Health Advice



Nurses on pandemic front lines look to refill their 'empty cup'

Meredith Cohn, The Baltimore Sun on

Published in Health & Fitness

Besides adopting new processes and managing staffing shortfalls to address the demand on nurses, just about every health care facility has added or revamped health, wellness and mentoring programs.

More than 90 facilities nationwide and 24 in Maryland now use an online peer counseling program called Caring for the Caregiver: Implementing RISE, which stands for “resilience in stressful events.” It was designed by the Johns Hopkins Armstrong Institute for Patient Safety and Quality and backed by the nonprofit Maryland Patient Safety Center, which reports that requests from local hospital staffs seeking support have jumped.

LifeBridge Health’s Sinai Hospital in North Baltimore turned to another online peer mentoring program during the pandemic called Cabana. It was created by Even Health, an Annapolis company selected last year by CareFirst BlueCross BlueShield and LifeBridge for an incubator for health care startups.

Debra Morton, chief nursing officer at Sinai and Grace hospitals in Baltimore, said she joined a Cabana session so she could better pitch the service to her staff of up to 1,800 nurses. A nurse for nearly 35 years, she said she was surprised at how much she enjoyed the service, which lets users participate anonymously, and now looks for sessions that fit her schedule.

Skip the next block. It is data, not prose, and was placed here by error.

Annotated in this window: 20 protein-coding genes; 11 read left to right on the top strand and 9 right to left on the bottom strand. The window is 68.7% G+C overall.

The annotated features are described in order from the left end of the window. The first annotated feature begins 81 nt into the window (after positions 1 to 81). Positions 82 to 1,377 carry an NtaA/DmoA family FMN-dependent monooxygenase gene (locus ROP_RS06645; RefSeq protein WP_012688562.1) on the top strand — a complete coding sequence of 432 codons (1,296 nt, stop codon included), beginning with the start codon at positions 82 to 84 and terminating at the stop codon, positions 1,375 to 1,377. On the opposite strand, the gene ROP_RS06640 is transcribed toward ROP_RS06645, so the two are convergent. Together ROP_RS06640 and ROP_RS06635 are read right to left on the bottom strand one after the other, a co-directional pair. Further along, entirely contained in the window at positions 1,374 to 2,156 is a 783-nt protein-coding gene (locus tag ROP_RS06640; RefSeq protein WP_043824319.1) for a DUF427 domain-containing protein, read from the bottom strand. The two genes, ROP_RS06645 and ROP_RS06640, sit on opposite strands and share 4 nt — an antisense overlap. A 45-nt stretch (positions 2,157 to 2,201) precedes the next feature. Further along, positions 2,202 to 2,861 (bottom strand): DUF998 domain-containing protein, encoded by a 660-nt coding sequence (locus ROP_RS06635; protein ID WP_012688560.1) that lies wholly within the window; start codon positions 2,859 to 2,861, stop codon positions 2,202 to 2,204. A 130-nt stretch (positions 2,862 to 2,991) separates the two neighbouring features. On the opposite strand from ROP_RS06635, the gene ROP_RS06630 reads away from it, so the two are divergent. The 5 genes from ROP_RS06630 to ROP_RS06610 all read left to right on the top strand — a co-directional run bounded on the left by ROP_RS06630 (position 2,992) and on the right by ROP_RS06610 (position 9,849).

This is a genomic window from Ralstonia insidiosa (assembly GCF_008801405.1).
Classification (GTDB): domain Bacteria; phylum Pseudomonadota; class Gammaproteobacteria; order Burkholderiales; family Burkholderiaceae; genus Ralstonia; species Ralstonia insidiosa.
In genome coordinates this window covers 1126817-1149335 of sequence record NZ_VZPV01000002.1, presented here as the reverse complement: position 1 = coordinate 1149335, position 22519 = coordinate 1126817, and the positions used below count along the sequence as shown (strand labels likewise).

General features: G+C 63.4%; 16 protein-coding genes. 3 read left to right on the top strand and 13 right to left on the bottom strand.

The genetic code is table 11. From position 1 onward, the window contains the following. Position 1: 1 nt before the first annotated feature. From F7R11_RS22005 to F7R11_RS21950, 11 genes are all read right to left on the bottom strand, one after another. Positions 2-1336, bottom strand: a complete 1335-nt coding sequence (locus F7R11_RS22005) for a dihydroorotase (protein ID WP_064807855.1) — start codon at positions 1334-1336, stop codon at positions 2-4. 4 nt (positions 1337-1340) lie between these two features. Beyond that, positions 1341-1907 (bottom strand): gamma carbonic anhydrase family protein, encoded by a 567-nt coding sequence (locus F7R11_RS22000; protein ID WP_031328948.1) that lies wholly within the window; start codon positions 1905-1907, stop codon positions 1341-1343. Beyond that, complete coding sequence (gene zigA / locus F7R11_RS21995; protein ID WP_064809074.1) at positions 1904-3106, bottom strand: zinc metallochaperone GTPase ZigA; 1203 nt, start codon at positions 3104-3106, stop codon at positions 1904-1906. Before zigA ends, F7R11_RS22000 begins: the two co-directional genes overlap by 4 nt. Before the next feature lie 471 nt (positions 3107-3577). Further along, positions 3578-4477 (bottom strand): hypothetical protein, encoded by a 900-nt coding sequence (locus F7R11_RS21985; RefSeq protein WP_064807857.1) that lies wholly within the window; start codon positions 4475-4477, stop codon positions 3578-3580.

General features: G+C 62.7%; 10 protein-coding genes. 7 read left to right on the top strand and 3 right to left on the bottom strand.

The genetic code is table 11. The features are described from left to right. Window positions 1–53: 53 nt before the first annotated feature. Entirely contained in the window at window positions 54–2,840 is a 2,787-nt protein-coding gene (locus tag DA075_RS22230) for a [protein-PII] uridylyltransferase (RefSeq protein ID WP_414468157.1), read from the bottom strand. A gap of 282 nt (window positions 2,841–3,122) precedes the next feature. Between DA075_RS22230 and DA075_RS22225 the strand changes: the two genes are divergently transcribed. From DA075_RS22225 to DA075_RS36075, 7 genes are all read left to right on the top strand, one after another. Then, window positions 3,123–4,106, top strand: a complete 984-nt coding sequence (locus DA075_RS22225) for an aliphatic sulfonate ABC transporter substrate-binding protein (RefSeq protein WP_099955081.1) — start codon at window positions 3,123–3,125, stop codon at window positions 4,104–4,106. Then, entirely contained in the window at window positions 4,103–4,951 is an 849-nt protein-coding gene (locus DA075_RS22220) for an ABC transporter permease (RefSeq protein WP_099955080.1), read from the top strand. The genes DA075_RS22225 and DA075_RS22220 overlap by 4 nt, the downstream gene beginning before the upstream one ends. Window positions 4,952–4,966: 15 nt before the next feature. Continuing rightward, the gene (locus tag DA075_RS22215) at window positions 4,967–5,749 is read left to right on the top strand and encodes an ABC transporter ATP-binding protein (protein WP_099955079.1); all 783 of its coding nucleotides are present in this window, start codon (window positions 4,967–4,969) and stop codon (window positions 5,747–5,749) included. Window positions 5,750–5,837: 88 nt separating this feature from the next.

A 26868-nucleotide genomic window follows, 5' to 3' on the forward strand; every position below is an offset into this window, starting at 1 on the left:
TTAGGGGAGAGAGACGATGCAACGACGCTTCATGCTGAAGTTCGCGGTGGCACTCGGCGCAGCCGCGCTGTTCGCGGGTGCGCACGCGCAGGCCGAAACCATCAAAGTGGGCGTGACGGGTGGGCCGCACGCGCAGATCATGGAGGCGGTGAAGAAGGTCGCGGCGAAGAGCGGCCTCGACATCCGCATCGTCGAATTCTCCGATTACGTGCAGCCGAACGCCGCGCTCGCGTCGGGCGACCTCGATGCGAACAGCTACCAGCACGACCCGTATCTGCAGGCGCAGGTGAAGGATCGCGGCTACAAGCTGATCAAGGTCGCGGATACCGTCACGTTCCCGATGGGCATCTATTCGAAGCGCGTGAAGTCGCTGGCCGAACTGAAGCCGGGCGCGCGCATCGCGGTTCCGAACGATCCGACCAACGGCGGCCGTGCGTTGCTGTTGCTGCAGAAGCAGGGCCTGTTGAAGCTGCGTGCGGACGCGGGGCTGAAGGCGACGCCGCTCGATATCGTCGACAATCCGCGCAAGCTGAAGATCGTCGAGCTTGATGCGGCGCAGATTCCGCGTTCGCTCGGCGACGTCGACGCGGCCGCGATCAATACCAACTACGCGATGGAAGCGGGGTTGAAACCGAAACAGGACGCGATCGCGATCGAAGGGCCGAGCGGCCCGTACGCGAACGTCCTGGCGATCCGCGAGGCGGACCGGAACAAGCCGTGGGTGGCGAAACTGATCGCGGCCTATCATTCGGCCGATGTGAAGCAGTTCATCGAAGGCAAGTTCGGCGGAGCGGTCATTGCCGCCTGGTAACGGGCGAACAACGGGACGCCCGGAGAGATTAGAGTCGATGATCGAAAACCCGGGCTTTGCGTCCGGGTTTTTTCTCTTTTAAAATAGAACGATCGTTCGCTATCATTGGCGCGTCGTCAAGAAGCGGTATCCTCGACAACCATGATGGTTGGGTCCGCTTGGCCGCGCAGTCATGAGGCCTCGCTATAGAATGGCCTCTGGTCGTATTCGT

Morton said she and her nursing staff were thrown by the recent story of a nurse in California who died by suicide in her own emergency department.

They already have endured two years of an intense workload, co-workers leaving and hostile social media directed at health care workers by those opposed to vaccines and mask mandates.


“We are in a very vulnerable stage right now. It’s been tough,” she said. “In the sessions, you can see a therapist, but no one can see you. … When you’re talking to strangers, you really feel like you can talk about it all.”

She said there are sessions about purpose that “remind us why we got into the profession,” as well as on balancing work and family, and managing your emotions. She’s also been recommending that her nurses use the app’s 15-minute meditation sessions during their breaks. Her aim is to ensure such programs are “normalized” after the pandemic ends.

The workloads are unlikely to ease anytime soon — even with fewer COVID infections — because of ongoing staff shortages, which vary by department and hospital. Shortages of nurses, doctors and support staff have existed for years but were exacerbated by the pandemic.

The shortages at hospitals around the state are stark: 25% of nurse positions are vacant, according to the Maryland Hospital Association.


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